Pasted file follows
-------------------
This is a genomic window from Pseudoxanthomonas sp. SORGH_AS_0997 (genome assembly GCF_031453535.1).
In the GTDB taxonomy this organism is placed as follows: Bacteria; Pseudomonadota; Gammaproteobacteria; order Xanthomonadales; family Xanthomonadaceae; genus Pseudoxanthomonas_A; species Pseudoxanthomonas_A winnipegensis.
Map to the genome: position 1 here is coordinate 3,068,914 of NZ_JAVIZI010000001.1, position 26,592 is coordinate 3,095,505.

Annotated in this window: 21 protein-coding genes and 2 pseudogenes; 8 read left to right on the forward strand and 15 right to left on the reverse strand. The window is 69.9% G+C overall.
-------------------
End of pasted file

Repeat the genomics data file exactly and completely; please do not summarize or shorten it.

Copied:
This is a genomic window from Pseudoxanthomonas sp. SORGH_AS_0997 (genome assembly GCF_031453535.1).
In the GTDB taxonomy this organism is placed as follows: Bacteria; Pseudomonadota; Gammaproteobacteria; order Xanthomonadales; family Xanthomonadaceae; genus Pseudoxanthomonas_A; species Pseudoxanthomonas_A winnipegensis.
Map to the genome: position 1 here is coordinate 3,068,914 of NZ_JAVIZI010000001.1, position 26,592 is coordinate 3,095,505.

Annotated in this window: 21 protein-coding genes and 2 pseudogenes; 8 read left to right on the forward strand and 15 right to left on the reverse strand. The window is 69.9% G+C overall.